Red: A Crayon's Story Activities and Comprehension Questions
Do your students struggle with self-esteem and self-expression? Read on to find Red: A Crayon’s Story activities and comprehension questions to discuss individuality and how appearances can influence opinions.
In Red: A Crayon’s Story by Michael Hall a red crayon struggles to live up to everyone’s expectations of being red, until a new friend shows the crayon who he truly is.
- determination and resilience
- self-esteem and self-confidence
- self-awareness and acceptance
- individuality and identity
- how appearances can influence opinions
You can also use the book to teach:
Red: A Crayon's Story Summary
Red is a blue crayon with a red label. Everyone calls him Red because that’s what his label says. Everyone expects him to draw in red, but as much as Red tries, he can’t. Whatever his label said or how hard he tried, he couldn’t draw anything in red.
The other crayons think he should draw red strawberries and fire trucks, or make orange when he mixes with his friend Yellow. The crayons and the art supplies want to help. Some crayons say he just needs practice. Others think he is just not that smart. They ignore the fact he may differ from what his label says.
One day Red meets a new friend, Berry. The crayon asks him to draw an ocean for its boat. He is great at it and he discovers he is really blue! Berry can see Red for who he truly is on the inside and helps Red to see this, too.
Red realizes his label is wrong, and he is not broken or lazy. He’s not Red, he’s Blue! The other crayons and Red realize he is more than just his label!
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- Click, Clack, Moo: Cows That Type by Doreen Cronin
- Exclamation Mark by Amy Krouse Rosenthal
- The Proudest Blue: A Story of Hijab and Family by Ibtihaj Muhammad
- Nana Akua Goes to School by Tricia Elam Walker
- Odd Dog Out by Rob Biddulph
- Your Name Is a Song by J Thompkins-Bigelow
Red: A Crayon's Story Activities & Resources
I have created literacy graphic organizers for Red: A Crayon’s Story. You can find them at my Teachers Pay Teachers store. There are many activities for each literacy area to differentiate depending on your student’s ability/age. They include activities for:
- Author’s Purpose
- Cause & Effect
- Character Traits and Analysis
- Comprehension Questions and Writing Prompts
- Inferring and Predicting
- Main Idea and Theme
- Making Connections
- Point of View
- Problem and Solution
- Retelling, Sequencing and Summarizing
*Click on these links to discover book recommendations on these topics.
External Red: A Crayon's Story Activities & Links
- Harper Collins: Red: A Crayon’s Story Teacher’s Notes
- Harper Collins: Red: A Crayon’s Story Activities
- Harper Collins: Games
- Michael Hall’s Website: Red: A Crayon’s Story Book Information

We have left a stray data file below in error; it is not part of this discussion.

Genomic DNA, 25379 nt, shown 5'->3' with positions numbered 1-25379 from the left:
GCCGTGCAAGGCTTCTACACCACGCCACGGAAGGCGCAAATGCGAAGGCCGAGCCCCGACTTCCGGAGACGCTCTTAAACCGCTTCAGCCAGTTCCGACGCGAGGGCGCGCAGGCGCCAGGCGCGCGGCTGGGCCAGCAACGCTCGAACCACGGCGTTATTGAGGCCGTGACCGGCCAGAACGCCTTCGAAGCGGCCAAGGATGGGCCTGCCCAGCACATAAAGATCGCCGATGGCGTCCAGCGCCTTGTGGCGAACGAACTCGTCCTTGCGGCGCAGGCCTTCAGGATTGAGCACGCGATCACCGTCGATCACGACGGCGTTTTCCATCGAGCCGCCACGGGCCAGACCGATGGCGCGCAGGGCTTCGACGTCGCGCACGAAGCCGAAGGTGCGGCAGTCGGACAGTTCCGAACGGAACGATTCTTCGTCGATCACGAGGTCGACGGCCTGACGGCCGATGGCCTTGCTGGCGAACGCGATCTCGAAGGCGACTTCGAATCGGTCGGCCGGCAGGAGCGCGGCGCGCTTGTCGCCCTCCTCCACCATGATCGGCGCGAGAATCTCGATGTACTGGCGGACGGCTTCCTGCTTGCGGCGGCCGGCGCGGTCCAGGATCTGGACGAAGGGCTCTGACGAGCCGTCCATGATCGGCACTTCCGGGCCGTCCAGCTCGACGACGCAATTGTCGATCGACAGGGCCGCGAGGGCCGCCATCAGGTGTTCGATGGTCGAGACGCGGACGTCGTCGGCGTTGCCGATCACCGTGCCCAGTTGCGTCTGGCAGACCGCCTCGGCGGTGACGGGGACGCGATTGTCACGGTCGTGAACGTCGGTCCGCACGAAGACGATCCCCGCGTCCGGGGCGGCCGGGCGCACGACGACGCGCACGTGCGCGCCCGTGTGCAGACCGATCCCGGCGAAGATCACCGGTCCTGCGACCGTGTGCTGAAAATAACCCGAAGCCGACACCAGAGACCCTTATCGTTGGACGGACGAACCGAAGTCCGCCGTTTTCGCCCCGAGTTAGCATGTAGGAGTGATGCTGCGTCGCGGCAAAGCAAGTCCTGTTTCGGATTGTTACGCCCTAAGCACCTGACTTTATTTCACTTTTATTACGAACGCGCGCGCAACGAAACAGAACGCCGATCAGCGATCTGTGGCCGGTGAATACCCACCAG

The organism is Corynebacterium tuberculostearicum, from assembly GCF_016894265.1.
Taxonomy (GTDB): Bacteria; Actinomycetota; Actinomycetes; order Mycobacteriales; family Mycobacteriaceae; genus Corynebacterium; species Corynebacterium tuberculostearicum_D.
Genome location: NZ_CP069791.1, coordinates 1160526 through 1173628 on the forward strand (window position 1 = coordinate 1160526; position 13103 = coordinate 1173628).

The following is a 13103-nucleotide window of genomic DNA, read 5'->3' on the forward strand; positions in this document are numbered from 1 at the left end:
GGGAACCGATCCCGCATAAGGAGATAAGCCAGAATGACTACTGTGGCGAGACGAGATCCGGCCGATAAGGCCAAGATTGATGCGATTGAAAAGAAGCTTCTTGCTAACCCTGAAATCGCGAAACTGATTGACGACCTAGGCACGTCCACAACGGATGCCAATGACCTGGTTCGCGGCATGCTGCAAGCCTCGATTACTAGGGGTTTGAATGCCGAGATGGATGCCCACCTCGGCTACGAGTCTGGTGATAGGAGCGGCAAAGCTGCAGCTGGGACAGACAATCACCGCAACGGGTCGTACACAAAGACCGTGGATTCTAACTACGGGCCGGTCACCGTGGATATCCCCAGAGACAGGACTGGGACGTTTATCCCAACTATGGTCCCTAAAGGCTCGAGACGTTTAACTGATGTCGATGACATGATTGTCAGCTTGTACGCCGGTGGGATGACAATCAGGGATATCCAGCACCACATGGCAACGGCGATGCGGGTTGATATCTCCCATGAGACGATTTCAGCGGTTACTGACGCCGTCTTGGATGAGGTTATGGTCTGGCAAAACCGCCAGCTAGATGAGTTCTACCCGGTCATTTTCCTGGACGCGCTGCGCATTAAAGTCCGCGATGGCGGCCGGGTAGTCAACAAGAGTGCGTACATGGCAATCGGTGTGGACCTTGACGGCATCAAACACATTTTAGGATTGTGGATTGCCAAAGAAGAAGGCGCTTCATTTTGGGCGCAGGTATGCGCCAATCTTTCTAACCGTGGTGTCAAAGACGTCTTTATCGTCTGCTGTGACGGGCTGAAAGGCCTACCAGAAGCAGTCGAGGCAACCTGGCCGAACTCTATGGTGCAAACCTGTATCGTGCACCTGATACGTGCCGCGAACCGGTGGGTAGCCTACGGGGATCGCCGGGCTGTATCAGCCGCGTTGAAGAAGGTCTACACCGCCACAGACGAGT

- The Highland Council: Equality and Diversity Lesson Plan
‘Red – A Crayon’s Story’
- Prindle Institute for Ethics:: Guidelines for Philosophical Discussion
Red: A Crayon's Story Graphic Organisers
Would you like free graphic organisers for Red: A Crayon’s Story?
I have a freebie that is part of a larger resource so you can try it out before buying anything!
Fill in the form below to get access to the FREE pack. Click on the image to see the full pack on Teachers Pay Teachers.
Red: A Crayon's Story Read-Aloud Questions
Read aloud sessions are a wonderful way for children to understand the connection between written text and spoken language. You can model reading habits and strategies, reading fluency, tone and eye contact. You can also introduce different genres, authors and illustrators.
- What do you think Michael Hall wants us to learn from reading Red: A Crayon’s Story?
- How does Michael Hall show Red’s emotions throughout the book?
- What difficulties did Red face?
- What does Berry help Red understand about himself? What does Berry help the other crayons understand about Red?
- Why did Red initially refuse Berry’s suggestion to draw an ocean?
- How did Red feel when Berry helped him see who he was on the inside?
- What expectations were put on Red because of his label? Was this fair on Red?
- How does Red feel about these expectations? How would you feel if you were in Red’s position?
- Why did Red and the other crayons think he was red? Why didn’t they look beyond his label?
- Red could never draw in red. What are some things we can’t change about ourselves? What can you change?
- What is it like to do something that you can’t do, no matter how hard you tried?
- Red’s family, the other crayons and the art supplies try to ‘fix’ Red.
- Why do you think they felt he needed fixing?
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